However, traditional business practices, company cultures, and operating models inhibit the required creativity and speed to effectively drive new customer innovation and value creation in many OEMs today. Leadership teams in most OEMs live in two distinct worlds—running their core business as efficiently as possible while also trying to identify new and novel product, systems and solution delivery innovations. The two thrusts—operating the business and enabling new innovations—often creates contention.

Yet another history lesson, this from the CABA New Deal white paper:

The occupants of these buildings–we humans–are evolving our use of digital technology. Internet-delivered products and services are making our lives easier, more productive, and more enjoyable. Enterprises are also profiting from the increase in productivity through online tools.....

Here are some interesting thoughts that emerged from a Realcomm panel moderated by writer, question-asker and community-builder James Dice, What do you want to know about Digital Twins? :

Digital Twins are virtual representations of building that integrate data from BIM, BAS, IoT, workflows and other data sources and bring this data together where it is then normalized and semantically tagged to provide context and understanding of what is going on in the building in real-time, 3D, highly visual format.

The goal is to create a living digital representation of a building which would be used as a platform for dynamic, ongoing predictive operations and maintenance. To achieve this goal, a few questions need to be addressed. What are the challenges? Do we need data standards? How difficult and costly is it to maintain the integrity of the model? This session discusses the opportunities as well as a potential roadmap for Digital Twins for buildings.

Here is a great interview between James Dice and Matt Schwartz of Altura Associates on the BAS architecture of the future. It is part two of a three-part series; part one was on why the BAS industry is broken. Part two is about what we can actually do about it.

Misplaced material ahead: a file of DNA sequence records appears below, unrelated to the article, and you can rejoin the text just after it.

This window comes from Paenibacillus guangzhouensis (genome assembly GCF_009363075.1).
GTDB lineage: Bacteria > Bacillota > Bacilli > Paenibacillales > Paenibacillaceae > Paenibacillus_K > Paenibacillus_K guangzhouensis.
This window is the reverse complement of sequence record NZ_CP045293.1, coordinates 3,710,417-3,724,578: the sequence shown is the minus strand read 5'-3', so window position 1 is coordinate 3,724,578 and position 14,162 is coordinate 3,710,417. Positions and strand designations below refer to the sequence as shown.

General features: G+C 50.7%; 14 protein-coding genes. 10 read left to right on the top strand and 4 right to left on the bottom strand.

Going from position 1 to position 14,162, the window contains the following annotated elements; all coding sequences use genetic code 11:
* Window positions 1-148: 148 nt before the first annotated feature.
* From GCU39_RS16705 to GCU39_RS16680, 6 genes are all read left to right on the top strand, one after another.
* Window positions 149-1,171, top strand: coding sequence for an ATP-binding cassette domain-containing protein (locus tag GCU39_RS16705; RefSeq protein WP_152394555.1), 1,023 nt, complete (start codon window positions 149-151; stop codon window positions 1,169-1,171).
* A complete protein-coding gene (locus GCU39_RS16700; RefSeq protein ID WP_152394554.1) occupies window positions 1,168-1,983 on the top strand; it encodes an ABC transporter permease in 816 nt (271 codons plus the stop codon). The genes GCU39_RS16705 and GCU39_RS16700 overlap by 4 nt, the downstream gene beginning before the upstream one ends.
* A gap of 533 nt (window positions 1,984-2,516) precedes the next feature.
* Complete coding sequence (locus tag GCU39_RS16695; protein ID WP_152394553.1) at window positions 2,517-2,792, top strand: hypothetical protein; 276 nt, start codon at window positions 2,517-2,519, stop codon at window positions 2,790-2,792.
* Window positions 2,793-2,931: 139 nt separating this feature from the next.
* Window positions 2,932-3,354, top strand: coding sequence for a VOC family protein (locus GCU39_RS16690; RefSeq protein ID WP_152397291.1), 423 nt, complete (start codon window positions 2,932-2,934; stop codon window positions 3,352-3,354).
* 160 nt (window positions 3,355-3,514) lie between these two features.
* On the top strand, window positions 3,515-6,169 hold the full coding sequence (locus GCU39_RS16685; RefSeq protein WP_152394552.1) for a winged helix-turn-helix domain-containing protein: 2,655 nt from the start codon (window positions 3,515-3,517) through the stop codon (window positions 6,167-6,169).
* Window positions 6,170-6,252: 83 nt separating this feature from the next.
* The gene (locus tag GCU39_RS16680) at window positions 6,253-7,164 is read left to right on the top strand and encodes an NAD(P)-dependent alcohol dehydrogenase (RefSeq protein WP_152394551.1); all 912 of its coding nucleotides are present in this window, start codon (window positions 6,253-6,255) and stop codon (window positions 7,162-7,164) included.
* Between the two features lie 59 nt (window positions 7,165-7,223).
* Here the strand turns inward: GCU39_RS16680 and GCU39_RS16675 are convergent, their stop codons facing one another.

We need to create our Request for Proposal for Innovation from exploring alongside our client/owners the amazing opportunities we have to define their Mandatory and Nice to Have Requirements. Each new proposal will teach us about the unknown and about what is possible, today, and how it extends beyond our industry. Every product/device/asset is arriving with its own culture and capabilities. The innovation proposal must include connection to the culture and implied function/purpose of all it touches. Today's rapid communication when coupled with today's Zoom-able remote anywhere/everywhere/anytime give us the ability to convey the ideas and examples of innovation quickly/easily, making a Request for Proposal for Innovation feasible. The integration consultant is likely part of the proposal. As our original Mandatory Requirements grow, Artificial Intelligence will likely play a key role in crafting the final proposal. 

The "Request for Proposal for Innovation" is a journey to learn what we do not know—to expose many unknowns. Collectively, those proposals will someday be a source of education to the entire industry and beyond.

To quote again from my September 2001 article, "It became clear that to purchase this rapidly evolving technology, while keeping focused on achieving the client's mandatory requirements, the traditional bid and spec approach would not work."

If you would like to hear me try to better describe this article in a video interview, jump into this YouTube at the 55 minute mark.  

And I can’t close without a quick link to the latest Episode of ControlTalk NOW where I discuss the deeper implications of my November editorial theme, navigating the places we never thought we'd go.

Until next time, “Never say Never…”